Halloween Costume of the Week: The Micronauts (Ben Cooper):





Board Game of the Week: the World of the Micronauts


Tuesday, July 25, 2017

Star Trek 50th Anniversary Blogging: "Let That Be Your Last Battlefield" (January 10, 1969)



Stardate 5730.2

The Enterprise proceeds to a critical decontamination mission on the heavily-populated world of Ariannus, but en route the sensors detect a shuttlecraft in distress. The ship was recently reported stolen from Starbase 4, and there is one inhabitant aboard: Lokai (Lou Antonio).

Lokai is a strange individual, at least in terms of physical or biological characteristics. He is white colored on half of his body, and black colored on the other side. Dr. McCoy (De Forest Kelley) believes he may be a one-of-a-kind, a mutation.

This theory is proven wrong, however, when another being from Lokai’s planet, Cheron, arrives aboard an invisible spaceship in pursuit.

At first blush, Commissioner Bele (Frank Gorshin) seems to resemble Lokai, possessing white skin and black skin, in opposition.

But all of Bele’s people are black on the right side, whereas Lokai’s people are white on the right side.

This (apparently minor) color difference seems to be the source of huge distress and anger between the two individuals. Bele claims to have been hunting Lokai for 50,000 years, and wants to return him to Cheron to pay for his crimes of insurrection. Lokai, by contrast, wants disciples to follow him, arguing that Bele and his people are violent, tyrants, and that his people are enslaved.

When Captain Kirk (William Shatner) refuses to hand over Lokai, determining that he should stand trial for the theft of the shuttle, Bele takes control of the Enterprise, forcing the ship to alter course for Cheron. 

With no choice, Kirk demonstrates that his authority over the Enterprise is final by activating the self-destruct sequence. He aborts the one minute countdown only after Bele relents, and returns control of the ship.

After the decontamination mission at Ariannus, Bele again takes over directional controls. This time, he burns out the self-destruct mechanism, so Kirk cannot stop him.

On arrival, the Enterprise crew finds that Cheron is a dead world, one that has been engulfed in the flames of hatred and division for too long. Lokai and Bele’s people are all dead, having been unable to overcome their race hatred.

This knowledge, however, does not prevent them from continuing to fight and chase one another.


Originally titled “A Portrait in Black and White,” this episode of Star Trek (1966-1969) from Gene Coon (writing as Lee Cronin) is often described by critics and fans as being heavy-handed or preachy. 

I reply to those criticisms (perhaps as an “idealistic dreamer,” as Bele terms Kirk) in the following manner:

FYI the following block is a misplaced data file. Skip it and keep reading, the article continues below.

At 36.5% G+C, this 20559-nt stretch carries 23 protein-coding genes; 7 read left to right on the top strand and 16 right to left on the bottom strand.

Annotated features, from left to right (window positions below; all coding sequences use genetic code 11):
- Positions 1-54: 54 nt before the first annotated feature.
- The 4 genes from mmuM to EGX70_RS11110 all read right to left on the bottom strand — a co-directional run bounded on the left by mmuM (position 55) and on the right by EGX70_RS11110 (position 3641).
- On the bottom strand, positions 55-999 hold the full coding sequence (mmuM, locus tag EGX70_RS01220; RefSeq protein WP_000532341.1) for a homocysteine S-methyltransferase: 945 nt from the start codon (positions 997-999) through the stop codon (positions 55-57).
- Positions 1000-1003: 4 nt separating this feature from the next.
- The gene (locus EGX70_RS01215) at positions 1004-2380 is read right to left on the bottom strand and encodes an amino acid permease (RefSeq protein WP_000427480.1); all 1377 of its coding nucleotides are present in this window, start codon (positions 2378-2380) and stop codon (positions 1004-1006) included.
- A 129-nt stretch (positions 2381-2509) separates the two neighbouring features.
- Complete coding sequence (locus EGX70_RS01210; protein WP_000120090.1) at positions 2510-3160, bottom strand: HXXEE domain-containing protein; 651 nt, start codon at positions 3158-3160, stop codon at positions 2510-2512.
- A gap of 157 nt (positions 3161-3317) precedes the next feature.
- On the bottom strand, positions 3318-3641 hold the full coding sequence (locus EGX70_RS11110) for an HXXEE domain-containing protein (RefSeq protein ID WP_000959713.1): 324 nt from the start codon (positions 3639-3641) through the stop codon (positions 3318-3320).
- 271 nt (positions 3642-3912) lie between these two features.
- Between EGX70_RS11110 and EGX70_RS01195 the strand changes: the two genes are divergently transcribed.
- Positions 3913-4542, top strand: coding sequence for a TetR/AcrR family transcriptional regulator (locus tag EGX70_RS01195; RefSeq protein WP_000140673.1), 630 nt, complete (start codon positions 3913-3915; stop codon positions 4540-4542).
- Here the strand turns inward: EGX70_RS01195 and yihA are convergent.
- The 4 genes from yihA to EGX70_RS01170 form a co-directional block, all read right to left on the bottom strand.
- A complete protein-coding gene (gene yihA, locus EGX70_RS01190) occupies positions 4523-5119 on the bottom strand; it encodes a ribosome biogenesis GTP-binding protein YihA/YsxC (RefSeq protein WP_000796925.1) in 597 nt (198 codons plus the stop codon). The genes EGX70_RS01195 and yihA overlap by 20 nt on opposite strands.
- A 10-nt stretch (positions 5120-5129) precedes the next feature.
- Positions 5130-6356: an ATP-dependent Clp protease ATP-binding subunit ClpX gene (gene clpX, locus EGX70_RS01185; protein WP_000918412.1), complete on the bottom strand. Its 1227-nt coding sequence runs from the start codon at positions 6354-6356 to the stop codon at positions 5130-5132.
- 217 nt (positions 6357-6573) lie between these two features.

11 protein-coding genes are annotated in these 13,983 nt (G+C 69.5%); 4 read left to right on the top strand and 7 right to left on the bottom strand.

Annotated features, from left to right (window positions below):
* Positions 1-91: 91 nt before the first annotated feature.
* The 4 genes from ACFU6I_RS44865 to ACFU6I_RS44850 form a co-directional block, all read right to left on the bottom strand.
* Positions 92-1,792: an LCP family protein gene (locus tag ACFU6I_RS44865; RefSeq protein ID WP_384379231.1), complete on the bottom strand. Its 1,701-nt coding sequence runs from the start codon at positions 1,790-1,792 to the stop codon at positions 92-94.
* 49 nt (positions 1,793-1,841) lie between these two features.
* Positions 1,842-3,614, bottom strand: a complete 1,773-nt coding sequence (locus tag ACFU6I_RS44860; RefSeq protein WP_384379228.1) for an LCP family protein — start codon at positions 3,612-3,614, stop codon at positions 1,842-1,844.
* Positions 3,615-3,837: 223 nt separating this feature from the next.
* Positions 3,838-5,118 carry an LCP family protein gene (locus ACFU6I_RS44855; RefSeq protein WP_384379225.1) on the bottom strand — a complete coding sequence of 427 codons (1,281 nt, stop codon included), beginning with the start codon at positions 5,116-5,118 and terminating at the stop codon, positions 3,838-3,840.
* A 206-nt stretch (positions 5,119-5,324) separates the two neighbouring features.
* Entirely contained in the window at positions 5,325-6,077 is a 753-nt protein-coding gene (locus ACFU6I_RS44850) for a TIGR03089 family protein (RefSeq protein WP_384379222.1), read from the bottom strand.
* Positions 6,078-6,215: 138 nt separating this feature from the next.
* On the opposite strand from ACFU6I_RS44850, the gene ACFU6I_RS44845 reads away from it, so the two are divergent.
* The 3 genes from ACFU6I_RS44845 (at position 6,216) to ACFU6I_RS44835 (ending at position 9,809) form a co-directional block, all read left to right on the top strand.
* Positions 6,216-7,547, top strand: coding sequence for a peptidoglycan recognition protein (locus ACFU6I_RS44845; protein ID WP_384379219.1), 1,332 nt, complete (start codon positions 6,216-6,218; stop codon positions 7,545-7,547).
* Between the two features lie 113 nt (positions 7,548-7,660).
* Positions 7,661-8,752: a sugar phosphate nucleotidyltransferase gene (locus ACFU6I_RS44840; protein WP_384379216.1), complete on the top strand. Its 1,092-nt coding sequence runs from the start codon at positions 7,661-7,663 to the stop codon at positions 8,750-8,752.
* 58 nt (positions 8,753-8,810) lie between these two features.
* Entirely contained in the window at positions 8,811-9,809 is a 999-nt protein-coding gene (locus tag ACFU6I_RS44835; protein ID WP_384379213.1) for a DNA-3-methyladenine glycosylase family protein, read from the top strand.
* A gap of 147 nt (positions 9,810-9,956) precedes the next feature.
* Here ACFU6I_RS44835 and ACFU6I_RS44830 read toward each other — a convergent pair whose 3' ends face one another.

Preach on, Star Trek.


“Let That Be Your Last Battlefield” is a brilliant episode, I would argue, for the way it addresses the utter stupidity and subjective nature of racism, or race hatred.

The message is heavy-handed or preachy? Really? If that’s the case, how come in fifty years man still suffers from this brand of stupidity? 

If the message of “Let That Be Your Last Battlefield” is so blooming obvious, it seems that this is a lesson would have taken hold. And for so many people, it has not done so.

I term the episode brilliant specifically for the manner in which it explains racism, or rather reduces the concept of racism to its most basic (and therefore ridiculous) tenets. In a remarkable scene between Kirk, Spock, and Bele, the Starfleet officers attempt to talk reason to the commissioner from Cheron. They note that Bele and Lokai seem to be of the same race.

Bele responds, offended: “I am black on the right side. Lokai is white on the right side. All his people are white on the right side.” 

The inference in Bele’s response is that being white on the right side (rather than on the left side) is inherently, obviously, inferior to being white on the left side.

But no supporting evidence for this belief is offered. It’s just an assumed fact; something unquestioned by Bele’s people. It's a self-reinforcing, comforting myth, or bias, with no grounding in science.

Naturally, they are superior! They’re black on the right side!


And if you gaze at racism here on Earth, in the twentieth and twenty first centuries, racism makes no more sense than Bele’s statement does.

Why are black, brown, yellow, or red considered, often, inferior to white by some? Are these skin colors encoded with quality ratings, a hierarchy?

Or are they the product, instead, of self-righteous, comforting beliefs? 

The definition of racism is “a system of belief that all members of one race possess characteristics specific to that race in order to distinguish it from other races.” So if you are black on the right side, you are good, smart, and hard-working. If you are black on the left side, you are violent, uneducated, and lazy.

See how that works? Your skin color is your destiny; never mind your individuality. Never mind your experience. Never mind your achievements.

Spock responds to Bele’s statement by offering up the example of Vulcan. The Vulcan people would have destroyed themselves over such irrational, unfounded beliefs, had they not found the discipline of logic. He recommends that Cheron should adopt the same policy, lest its people be destroyed.

Kirk also attempts to talk reason to Bele, noting that a dialogue could be started between Lokai’s people and Bele’s people. 


Bele refuses to believe that Lokai’s people are capable of change (another trope familiar to racists), and Spock then speaks one of the core tenets of Star Trek; one paraphrased again just this weekend in the new Star Trek: Discovery (2017) trailer:

Change is the essential process of all existence.”

Racism can’t exist with new input, with new facts, with new experiences. It thrives on ignorance, and stereotyping (the failure to note a person as an individual).